Three run for departing Columbia County commissioner's seat

Tom Bensel, Anne Higgins and Mike Talbott are running for the Position 2 seat on the commission.

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Three candidates will face off in the Aug. 7 primary election for Position 2 on the Columbia County Board of Commissioners. Tom Bensel, Anne Higgins and Mike Talbott are running to replace Commissioner Richard Jones, who is not seeking reelection. The top two vote-getters in the primary will move on to the November general election.

For Position 1, Commissioner Dwight Robanske is seeking his fourth term, and is running unopposed. All four candidates are running as Republicans.

Tom Bensel

Tom Bensel moved to Dayton at age 10 and is a Dayton High School graduate. After attending Walla Walla Community College and Eastern Washington State College, he worked for nine years in the nuclear industry -- most of that time at Hanford.

In 1986, Bensel returned to Dayton and was hired as county road superintendent, a position he held until 2004. That year, he left the county to work for Puget Sound Energy as a construction inspector at the Hopkins Ridge wind farm. After working on other wind projects in Washington and Oregon, he recently worked on PSE's Lower Snake River wind project in Garfield County.

While with the county, Bensel was active in the Washington State Association of County Road Supervisors, including serving as its Eastern Washington chairman for two years. "We held two state-wide conferences each year," he said, "and I was an organizer and presenter many times."

Bensel says his experience with the county and knowledge of its operations will be a great asset as commissioner. "I sat across the table from the commissioners many times," he says, "and I understand the issues the county faces."

Bensel says that, with state budget cuts, the county faces continued fiscal tightening in coming years. He will focus on doing the best job possible to provide necessary services to county residents in an efficient manner.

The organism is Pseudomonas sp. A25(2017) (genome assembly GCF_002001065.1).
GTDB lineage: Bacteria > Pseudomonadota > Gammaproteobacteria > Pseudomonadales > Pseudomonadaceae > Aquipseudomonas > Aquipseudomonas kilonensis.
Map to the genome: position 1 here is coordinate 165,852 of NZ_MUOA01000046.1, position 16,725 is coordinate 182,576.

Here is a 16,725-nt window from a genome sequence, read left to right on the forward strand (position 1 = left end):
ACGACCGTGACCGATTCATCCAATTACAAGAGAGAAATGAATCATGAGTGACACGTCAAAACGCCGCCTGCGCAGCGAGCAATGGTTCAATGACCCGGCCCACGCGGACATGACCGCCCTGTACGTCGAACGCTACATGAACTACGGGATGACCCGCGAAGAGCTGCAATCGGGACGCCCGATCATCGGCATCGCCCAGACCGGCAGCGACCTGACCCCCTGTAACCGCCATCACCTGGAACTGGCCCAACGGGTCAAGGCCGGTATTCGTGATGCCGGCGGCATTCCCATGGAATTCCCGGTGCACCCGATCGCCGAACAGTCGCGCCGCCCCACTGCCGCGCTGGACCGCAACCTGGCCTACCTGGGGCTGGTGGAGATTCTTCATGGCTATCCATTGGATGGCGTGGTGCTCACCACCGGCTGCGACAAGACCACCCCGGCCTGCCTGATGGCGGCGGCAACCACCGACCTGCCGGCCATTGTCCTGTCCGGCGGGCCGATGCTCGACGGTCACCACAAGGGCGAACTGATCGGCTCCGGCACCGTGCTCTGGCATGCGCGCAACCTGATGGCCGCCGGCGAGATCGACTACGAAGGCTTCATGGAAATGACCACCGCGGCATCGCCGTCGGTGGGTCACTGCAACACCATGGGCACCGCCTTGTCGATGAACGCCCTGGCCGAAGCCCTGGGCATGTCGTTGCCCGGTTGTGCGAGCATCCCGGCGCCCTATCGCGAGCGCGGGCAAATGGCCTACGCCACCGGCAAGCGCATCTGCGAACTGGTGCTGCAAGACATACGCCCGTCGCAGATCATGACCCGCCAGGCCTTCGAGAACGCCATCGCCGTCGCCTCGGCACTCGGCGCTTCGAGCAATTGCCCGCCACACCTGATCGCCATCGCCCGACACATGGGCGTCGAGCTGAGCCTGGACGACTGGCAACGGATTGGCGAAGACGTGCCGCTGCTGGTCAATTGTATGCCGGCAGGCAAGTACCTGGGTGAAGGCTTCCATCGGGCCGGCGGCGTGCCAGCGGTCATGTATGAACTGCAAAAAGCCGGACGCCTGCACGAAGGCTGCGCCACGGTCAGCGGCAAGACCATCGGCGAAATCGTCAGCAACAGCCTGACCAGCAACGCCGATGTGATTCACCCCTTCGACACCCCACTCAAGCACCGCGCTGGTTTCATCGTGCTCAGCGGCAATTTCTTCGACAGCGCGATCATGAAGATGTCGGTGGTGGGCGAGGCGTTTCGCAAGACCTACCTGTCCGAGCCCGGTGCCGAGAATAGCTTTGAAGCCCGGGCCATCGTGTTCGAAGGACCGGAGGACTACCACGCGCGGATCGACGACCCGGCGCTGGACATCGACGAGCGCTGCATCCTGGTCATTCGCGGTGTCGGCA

Anne Higgins

Anne Higgins grew up in a military family and lived many places, but she's spent most of her life in Washington. Higgins moved to Dayton less than a month before the big flood of 1996. "I started right out filling sandbags," she said.

After receiving her bachelor's degree from WSU in 1999, Higgins went to work for the state Auditor's Office, performing audits on a wide range of taxing agencies in Benton, Franklin, Walla Walla, Columbia and Garfield counties. "I worked with ports, fire departments and many other agencies that receive tax money," she said.

After leaving her state job in 2007, Higgins worked as chief financial officer for Walla Walla County's Department of Human and Health Services and for the Walla Walla Housing Authority.

Since 2010, Higgins has been co-owner and manager of Shell Service Center in Dayton.

Higgins feels her financial background with government agencies will be a valuable asset in dealing with the county's budget. "The economic crisis had a huge impact on county finances," she said, noting that the state has made big cuts in funding to counties.

Higgins says she will work to organize county departments more efficiently and also work closely with groups like the Port of Columbia and the Dayton Chamber of Commerce to help improve economic growth in the county.

Mike Talbott

Mike Talbott is a Dayton native and graduate of Dayton High School. After receiving his AA degree from Walla Walla Community College, he went to work on the family farm. He has been manager of Talbott Farms Inc. for 28 years.

Talbott served on the Dayton School Board for 17 years, leaving that position in 2004. For the past seven years he has been on the board of the Columbia County Grain Growers. He has also served on the committee overseeing the Dayton/Columbia County Fund since its inception nearly a decade ago.

"Our community is fortunate to have many great volunteers," said Talbott, "and I've always tried to be part of that."

Talbott credits his success in farming to a conservative financial approach, one he will bring to the job of commissioner and to managing the county's budget. "I've been in farming 42 years, and we've always been successful, even in the down years. I'm proud of that," Talbott said.

"A lot of people are struggling and look to the county for help," he said. Talbott says the services the county provides are important, but the funds must be managed carefully and conservatively.

Talbott also plans to increase emphasis on making the county more businesses-friendly. "We need to streamline the planning process and do more to encourage businesses to move to our area," he said.

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